Prince William County has no documented cases of deaths from runaway stationery. County Executive Robert S. Noe Jr. thanks secretary Ann DeMasi for saving him from becoming the first.

Noe recently wrote a letter welcoming the newly elected Board of County Supervisors using official county stationery -- official, that is, before voters elected four new supervisors last fall. The letter was on last year's letterhead, instead of the crisp new stationery with the names of the seven current supervisors emblazoned at the top.

Given the sensitive egos of politicians, Noe's blunder might have been a bureaucratic disaster if DeMasi hadn't noticed the error just as the letter was being sent to the printer. "She literally saved my life," Noe said. "That would have been a catastrophic beginning."

Noe's faux pas was all the more humbling, he said, because he is well known for lecturing his staff to avoid precisely the same mistake. Said Noe: "There's nothing that smells worse than dead stationery."

The public debate between Del. David G. Brickley (D-Prince William) and the county's bar association concerning the association's method of selecting judicial candidates and the lack of women and blacks on the bench may have spawned grass-roots support for a lawyer overlooked by her peers.

The 160-member bar recently selected two candidates for a possible additional seat on the General District Court. Sally Hook Merchak was not one of the two, but perhaps she should have been, according to those who sent letters last week to Brickley, Sen. Charles J. Colgan (D-Manassas) and The Washington Post.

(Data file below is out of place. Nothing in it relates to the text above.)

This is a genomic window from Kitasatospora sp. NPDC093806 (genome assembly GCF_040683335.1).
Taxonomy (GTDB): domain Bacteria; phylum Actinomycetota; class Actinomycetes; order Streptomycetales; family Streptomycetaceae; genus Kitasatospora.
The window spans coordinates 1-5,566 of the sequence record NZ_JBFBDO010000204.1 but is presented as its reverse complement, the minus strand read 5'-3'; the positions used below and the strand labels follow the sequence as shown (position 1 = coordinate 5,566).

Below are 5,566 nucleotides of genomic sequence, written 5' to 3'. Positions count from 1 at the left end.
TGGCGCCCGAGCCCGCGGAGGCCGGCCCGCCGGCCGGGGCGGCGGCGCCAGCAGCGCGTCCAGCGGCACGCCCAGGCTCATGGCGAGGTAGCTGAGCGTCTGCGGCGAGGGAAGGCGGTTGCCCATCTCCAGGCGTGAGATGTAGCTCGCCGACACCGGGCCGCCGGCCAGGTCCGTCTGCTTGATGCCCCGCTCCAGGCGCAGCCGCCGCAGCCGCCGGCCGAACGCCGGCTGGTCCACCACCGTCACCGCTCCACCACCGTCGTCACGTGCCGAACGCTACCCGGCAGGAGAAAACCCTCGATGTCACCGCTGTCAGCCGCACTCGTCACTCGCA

"As a member of a growing segment of Prince William County's professional women's workforce, I find it very difficult to believe that there are no qualified women who can be appointed to serve as a judge," one person wrote. "I recall a year or so ago that Sally Merchak, a local Woodbridge attorney, was not only up for a judge's position, but was recommended by the bar at that time."

Another person wrote that some professional women think that "female representation is sadly lacking in the court system of Prince William County . . . . An excellent candidate would be Sally Hook Merchak, who has been practicing law in the county since 1977 and is highly qualified for this position."

Merchak, 36, said she had significant support from professional women when she was nominated by the bar in January 1985 for another General District judgeship. She said she was unaware of the recent support, and that it makes her feel "very good" and "proud that people have recognized my work."

Brickley, who will play a crucial role in the selection if another General District judgeship is approved by the Virginia General Assembly, which began a two-month session yesterday, has said he may look beyond the bar's two choices because he would rather the group submit at least three names, with no ranking. He also has expressed concern that there are no women or blacks among the 10 judges in the county.